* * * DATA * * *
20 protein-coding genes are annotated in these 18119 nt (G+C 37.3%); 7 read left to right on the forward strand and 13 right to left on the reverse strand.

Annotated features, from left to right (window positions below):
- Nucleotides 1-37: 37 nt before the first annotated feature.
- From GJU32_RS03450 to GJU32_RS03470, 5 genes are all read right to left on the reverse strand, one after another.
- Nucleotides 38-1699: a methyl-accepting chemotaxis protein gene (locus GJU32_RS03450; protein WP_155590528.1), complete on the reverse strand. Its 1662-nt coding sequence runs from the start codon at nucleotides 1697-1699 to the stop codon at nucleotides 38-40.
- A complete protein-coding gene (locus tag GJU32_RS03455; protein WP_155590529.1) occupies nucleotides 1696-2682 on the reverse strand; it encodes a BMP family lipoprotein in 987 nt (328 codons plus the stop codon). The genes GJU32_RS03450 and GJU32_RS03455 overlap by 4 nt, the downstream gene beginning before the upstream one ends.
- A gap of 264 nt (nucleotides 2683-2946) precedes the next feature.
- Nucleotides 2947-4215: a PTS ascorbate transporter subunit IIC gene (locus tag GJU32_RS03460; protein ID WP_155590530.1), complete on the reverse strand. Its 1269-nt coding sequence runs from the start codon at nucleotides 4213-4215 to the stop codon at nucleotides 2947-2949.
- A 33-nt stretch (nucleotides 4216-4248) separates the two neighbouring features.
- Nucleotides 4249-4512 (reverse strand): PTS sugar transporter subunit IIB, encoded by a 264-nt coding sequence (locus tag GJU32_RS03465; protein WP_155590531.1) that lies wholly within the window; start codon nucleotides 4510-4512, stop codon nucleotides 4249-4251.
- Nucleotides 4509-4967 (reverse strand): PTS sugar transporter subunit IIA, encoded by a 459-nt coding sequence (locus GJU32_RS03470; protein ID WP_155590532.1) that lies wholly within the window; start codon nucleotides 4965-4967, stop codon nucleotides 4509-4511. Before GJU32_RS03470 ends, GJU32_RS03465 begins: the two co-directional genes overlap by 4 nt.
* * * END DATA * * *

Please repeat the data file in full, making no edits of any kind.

20 protein-coding genes are annotated in these 18119 nt (G+C 37.3%); 7 read left to right on the forward strand and 13 right to left on the reverse strand.

Annotated features, from left to right (window positions below):
- Nucleotides 1-37: 37 nt before the first annotated feature.
- From GJU32_RS03450 to GJU32_RS03470, 5 genes are all read right to left on the reverse strand, one after another.
- Nucleotides 38-1699: a methyl-accepting chemotaxis protein gene (locus GJU32_RS03450; protein WP_155590528.1), complete on the reverse strand. Its 1662-nt coding sequence runs from the start codon at nucleotides 1697-1699 to the stop codon at nucleotides 38-40.
- A complete protein-coding gene (locus tag GJU32_RS03455; protein WP_155590529.1) occupies nucleotides 1696-2682 on the reverse strand; it encodes a BMP family lipoprotein in 987 nt (328 codons plus the stop codon). The genes GJU32_RS03450 and GJU32_RS03455 overlap by 4 nt, the downstream gene beginning before the upstream one ends.
- A gap of 264 nt (nucleotides 2683-2946) precedes the next feature.
- Nucleotides 2947-4215: a PTS ascorbate transporter subunit IIC gene (locus tag GJU32_RS03460; protein ID WP_155590530.1), complete on the reverse strand. Its 1269-nt coding sequence runs from the start codon at nucleotides 4213-4215 to the stop codon at nucleotides 2947-2949.
- A 33-nt stretch (nucleotides 4216-4248) separates the two neighbouring features.
- Nucleotides 4249-4512 (reverse strand): PTS sugar transporter subunit IIB, encoded by a 264-nt coding sequence (locus tag GJU32_RS03465; protein WP_155590531.1) that lies wholly within the window; start codon nucleotides 4510-4512, stop codon nucleotides 4249-4251.
- Nucleotides 4509-4967 (reverse strand): PTS sugar transporter subunit IIA, encoded by a 459-nt coding sequence (locus GJU32_RS03470; protein ID WP_155590532.1) that lies wholly within the window; start codon nucleotides 4965-4967, stop codon nucleotides 4509-4511. Before GJU32_RS03470 ends, GJU32_RS03465 begins: the two co-directional genes overlap by 4 nt.